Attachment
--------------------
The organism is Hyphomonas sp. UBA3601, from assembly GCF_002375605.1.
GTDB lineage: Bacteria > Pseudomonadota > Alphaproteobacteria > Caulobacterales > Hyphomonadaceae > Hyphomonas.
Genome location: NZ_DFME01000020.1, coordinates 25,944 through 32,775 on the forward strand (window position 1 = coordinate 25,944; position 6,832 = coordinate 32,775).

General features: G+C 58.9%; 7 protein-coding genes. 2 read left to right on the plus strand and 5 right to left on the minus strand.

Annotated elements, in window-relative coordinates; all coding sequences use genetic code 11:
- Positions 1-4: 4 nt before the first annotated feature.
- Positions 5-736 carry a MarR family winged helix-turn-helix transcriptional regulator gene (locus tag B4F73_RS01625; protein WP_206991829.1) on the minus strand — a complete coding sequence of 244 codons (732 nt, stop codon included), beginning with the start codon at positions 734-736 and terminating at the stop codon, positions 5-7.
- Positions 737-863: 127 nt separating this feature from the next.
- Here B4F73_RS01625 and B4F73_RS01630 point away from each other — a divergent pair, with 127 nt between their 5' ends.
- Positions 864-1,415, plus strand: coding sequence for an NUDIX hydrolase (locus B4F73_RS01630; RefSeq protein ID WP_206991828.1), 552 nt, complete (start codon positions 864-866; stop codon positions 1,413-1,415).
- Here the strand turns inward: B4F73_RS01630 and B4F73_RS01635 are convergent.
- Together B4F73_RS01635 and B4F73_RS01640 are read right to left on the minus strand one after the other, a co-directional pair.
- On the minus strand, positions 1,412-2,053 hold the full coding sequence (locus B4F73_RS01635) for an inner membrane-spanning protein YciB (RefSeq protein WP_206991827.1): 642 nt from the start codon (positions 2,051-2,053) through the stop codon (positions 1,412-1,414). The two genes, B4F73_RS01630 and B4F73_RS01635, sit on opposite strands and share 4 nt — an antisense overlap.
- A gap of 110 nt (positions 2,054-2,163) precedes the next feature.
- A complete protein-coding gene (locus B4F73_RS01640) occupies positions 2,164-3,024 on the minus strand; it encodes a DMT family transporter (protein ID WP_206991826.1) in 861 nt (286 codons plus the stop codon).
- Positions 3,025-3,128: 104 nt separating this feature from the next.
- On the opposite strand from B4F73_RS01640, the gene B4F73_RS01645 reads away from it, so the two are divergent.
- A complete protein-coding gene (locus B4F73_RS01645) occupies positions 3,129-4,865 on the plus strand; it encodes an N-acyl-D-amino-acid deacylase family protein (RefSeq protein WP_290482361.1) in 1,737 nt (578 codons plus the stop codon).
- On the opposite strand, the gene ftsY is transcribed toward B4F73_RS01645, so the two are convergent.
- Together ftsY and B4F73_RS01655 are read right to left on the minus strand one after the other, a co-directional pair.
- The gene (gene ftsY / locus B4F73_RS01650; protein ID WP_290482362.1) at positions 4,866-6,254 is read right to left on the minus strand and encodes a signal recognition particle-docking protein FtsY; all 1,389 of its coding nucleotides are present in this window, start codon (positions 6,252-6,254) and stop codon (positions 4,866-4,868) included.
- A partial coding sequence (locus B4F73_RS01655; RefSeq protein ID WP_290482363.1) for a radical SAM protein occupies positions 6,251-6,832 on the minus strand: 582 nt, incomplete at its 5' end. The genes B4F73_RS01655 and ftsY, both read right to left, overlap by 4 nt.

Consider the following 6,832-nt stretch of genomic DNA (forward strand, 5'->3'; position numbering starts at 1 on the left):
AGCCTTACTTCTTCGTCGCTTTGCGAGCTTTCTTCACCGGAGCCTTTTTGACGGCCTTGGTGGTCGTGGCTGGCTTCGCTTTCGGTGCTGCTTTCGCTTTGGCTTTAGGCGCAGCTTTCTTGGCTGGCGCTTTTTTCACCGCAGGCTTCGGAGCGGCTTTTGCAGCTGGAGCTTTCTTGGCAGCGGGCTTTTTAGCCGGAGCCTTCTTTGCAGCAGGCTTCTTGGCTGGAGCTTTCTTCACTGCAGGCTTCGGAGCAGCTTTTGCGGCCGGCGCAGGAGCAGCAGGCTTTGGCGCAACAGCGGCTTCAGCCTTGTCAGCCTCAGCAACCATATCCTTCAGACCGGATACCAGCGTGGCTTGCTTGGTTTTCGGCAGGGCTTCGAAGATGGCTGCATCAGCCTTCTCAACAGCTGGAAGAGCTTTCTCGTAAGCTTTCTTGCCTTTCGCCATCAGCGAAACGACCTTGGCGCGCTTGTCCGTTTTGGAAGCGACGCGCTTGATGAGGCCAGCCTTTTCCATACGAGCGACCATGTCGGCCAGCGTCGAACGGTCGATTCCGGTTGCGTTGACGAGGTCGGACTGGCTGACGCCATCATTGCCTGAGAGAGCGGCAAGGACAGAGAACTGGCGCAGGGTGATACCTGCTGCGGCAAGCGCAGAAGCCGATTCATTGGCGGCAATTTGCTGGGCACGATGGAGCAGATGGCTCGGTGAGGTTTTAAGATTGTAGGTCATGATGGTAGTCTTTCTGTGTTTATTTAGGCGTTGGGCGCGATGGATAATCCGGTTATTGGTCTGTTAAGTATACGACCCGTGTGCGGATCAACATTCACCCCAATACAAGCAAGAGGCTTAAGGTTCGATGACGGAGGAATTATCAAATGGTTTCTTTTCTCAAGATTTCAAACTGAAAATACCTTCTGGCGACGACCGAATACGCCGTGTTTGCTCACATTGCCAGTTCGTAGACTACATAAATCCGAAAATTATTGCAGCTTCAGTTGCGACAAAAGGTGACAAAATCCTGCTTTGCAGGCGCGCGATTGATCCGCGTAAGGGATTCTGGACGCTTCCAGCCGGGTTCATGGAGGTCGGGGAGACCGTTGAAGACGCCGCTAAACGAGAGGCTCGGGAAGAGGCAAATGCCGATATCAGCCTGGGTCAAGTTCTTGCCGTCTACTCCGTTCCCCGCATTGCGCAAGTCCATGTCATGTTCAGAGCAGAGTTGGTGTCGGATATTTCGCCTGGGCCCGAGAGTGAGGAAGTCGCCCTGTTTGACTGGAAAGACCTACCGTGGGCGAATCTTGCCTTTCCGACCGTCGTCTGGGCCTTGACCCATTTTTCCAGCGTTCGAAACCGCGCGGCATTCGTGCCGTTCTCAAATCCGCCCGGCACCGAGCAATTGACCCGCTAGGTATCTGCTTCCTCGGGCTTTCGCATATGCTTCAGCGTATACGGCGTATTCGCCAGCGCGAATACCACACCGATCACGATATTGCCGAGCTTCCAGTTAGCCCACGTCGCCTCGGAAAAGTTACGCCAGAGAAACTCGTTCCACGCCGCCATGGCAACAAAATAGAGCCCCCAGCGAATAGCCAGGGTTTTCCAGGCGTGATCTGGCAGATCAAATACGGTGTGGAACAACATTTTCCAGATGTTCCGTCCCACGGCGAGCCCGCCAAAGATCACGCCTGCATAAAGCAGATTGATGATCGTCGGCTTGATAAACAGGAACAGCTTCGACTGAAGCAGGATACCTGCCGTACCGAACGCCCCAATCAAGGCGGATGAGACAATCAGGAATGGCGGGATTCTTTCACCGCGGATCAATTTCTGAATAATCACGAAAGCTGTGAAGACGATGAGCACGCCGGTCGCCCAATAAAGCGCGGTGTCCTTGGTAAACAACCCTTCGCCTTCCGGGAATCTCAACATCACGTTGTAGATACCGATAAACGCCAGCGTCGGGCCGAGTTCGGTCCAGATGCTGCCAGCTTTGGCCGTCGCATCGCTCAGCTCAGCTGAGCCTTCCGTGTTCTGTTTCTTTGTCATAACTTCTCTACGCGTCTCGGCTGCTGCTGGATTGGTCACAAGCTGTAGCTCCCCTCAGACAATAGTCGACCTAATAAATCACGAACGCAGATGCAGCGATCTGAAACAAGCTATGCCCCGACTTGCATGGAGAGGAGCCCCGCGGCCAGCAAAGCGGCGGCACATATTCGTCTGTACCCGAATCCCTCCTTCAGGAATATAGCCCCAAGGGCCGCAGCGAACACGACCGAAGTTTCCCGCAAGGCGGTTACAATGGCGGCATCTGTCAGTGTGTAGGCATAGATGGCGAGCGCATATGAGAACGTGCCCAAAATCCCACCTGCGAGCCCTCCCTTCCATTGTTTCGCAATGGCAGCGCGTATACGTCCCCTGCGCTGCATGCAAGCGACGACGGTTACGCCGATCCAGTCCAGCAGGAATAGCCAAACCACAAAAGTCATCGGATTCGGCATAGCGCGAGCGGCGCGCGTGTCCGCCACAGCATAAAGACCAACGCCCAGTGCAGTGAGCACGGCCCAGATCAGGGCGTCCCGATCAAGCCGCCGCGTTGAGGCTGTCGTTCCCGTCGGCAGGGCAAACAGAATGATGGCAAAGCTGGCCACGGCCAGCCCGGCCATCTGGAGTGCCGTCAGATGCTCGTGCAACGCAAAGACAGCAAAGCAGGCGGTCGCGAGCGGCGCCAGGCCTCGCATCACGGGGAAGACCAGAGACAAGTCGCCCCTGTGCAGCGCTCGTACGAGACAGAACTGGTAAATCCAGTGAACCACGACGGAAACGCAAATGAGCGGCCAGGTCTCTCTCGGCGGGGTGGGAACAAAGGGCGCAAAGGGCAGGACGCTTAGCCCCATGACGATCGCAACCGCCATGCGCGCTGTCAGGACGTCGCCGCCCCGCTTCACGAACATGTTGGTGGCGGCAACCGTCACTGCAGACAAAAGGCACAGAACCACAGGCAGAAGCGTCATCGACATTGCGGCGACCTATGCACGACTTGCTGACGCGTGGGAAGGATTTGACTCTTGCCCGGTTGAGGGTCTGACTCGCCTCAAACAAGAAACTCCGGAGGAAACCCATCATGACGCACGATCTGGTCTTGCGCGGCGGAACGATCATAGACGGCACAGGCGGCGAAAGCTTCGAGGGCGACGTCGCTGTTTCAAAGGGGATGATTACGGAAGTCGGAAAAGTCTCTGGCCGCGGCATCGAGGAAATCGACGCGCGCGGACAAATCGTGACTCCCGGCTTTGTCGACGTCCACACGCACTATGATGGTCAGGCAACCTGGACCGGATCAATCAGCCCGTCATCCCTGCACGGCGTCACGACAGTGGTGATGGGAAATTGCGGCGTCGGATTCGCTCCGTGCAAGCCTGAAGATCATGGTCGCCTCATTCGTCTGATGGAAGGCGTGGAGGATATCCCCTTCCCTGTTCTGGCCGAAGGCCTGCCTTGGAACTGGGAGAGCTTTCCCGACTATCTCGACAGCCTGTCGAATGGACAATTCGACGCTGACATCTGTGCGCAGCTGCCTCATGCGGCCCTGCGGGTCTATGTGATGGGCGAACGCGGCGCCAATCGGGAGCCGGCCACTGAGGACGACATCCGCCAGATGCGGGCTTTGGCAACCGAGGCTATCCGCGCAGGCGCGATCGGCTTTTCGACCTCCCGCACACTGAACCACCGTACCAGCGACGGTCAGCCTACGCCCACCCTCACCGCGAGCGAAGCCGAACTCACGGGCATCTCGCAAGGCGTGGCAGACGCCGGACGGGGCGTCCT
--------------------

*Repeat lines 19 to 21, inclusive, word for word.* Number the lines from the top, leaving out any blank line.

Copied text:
- On the opposite strand, the gene ftsY is transcribed toward B4F73_RS01645, so the two are convergent.
- Together ftsY and B4F73_RS01655 are read right to left on the minus strand one after the other, a co-directional pair.
- The gene (gene ftsY / locus B4F73_RS01650; protein ID WP_290482362.1) at positions 4,866-6,254 is read right to left on the minus strand and encodes a signal recognition particle-docking protein FtsY; all 1,389 of its coding nucleotides are present in this window, start codon (positions 6,252-6,254) and stop codon (positions 4,866-4,868) included.